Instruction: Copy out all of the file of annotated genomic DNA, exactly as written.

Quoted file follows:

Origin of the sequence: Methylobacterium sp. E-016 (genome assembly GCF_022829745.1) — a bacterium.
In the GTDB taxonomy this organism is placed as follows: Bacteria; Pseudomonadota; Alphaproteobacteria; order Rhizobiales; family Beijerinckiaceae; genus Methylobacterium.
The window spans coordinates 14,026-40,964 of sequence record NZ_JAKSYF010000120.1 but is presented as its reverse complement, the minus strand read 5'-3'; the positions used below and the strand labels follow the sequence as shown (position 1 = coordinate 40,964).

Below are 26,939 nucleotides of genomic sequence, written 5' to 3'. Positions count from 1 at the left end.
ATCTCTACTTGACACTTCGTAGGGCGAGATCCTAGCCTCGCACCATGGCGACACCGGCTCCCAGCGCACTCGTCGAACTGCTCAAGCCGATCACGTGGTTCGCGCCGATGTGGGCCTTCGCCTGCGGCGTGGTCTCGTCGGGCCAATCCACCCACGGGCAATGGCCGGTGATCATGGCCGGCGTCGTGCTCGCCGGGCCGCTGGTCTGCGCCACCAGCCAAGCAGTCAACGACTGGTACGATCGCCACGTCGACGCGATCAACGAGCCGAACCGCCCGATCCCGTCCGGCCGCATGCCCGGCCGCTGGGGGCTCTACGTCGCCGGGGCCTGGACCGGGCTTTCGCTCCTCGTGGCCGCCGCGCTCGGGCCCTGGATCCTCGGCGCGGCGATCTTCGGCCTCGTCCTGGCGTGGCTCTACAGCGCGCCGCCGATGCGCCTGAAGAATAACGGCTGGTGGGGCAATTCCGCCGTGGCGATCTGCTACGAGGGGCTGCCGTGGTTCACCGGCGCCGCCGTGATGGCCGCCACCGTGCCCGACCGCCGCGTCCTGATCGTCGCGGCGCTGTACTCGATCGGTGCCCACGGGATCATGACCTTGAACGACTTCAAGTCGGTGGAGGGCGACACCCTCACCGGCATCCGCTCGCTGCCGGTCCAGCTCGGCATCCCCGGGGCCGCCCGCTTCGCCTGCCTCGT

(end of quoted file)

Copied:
Origin of the sequence: Methylobacterium sp. E-016 (genome assembly GCF_022829745.1) — a bacterium.
In the GTDB taxonomy this organism is placed as follows: Bacteria; Pseudomonadota; Alphaproteobacteria; order Rhizobiales; family Beijerinckiaceae; genus Methylobacterium.
The window spans coordinates 14,026-40,964 of sequence record NZ_JAKSYF010000120.1 but is presented as its reverse complement, the minus strand read 5'-3'; the positions used below and the strand labels follow the sequence as shown (position 1 = coordinate 40,964).

Below are 26,939 nucleotides of genomic sequence, written 5' to 3'. Positions count from 1 at the left end.
ATCTCTACTTGACACTTCGTAGGGCGAGATCCTAGCCTCGCACCATGGCGACACCGGCTCCCAGCGCACTCGTCGAACTGCTCAAGCCGATCACGTGGTTCGCGCCGATGTGGGCCTTCGCCTGCGGCGTGGTCTCGTCGGGCCAATCCACCCACGGGCAATGGCCGGTGATCATGGCCGGCGTCGTGCTCGCCGGGCCGCTGGTCTGCGCCACCAGCCAAGCAGTCAACGACTGGTACGATCGCCACGTCGACGCGATCAACGAGCCGAACCGCCCGATCCCGTCCGGCCGCATGCCCGGCCGCTGGGGGCTCTACGTCGCCGGGGCCTGGACCGGGCTTTCGCTCCTCGTGGCCGCCGCGCTCGGGCCCTGGATCCTCGGCGCGGCGATCTTCGGCCTCGTCCTGGCGTGGCTCTACAGCGCGCCGCCGATGCGCCTGAAGAATAACGGCTGGTGGGGCAATTCCGCCGTGGCGATCTGCTACGAGGGGCTGCCGTGGTTCACCGGCGCCGCCGTGATGGCCGCCACCGTGCCCGACCGCCGCGTCCTGATCGTCGCGGCGCTGTACTCGATCGGTGCCCACGGGATCATGACCTTGAACGACTTCAAGTCGGTGGAGGGCGACACCCTCACCGGCATCCGCTCGCTGCCGGTCCAGCTCGGCATCCCCGGGGCCGCCCGCTTCGCCTGCCTCGT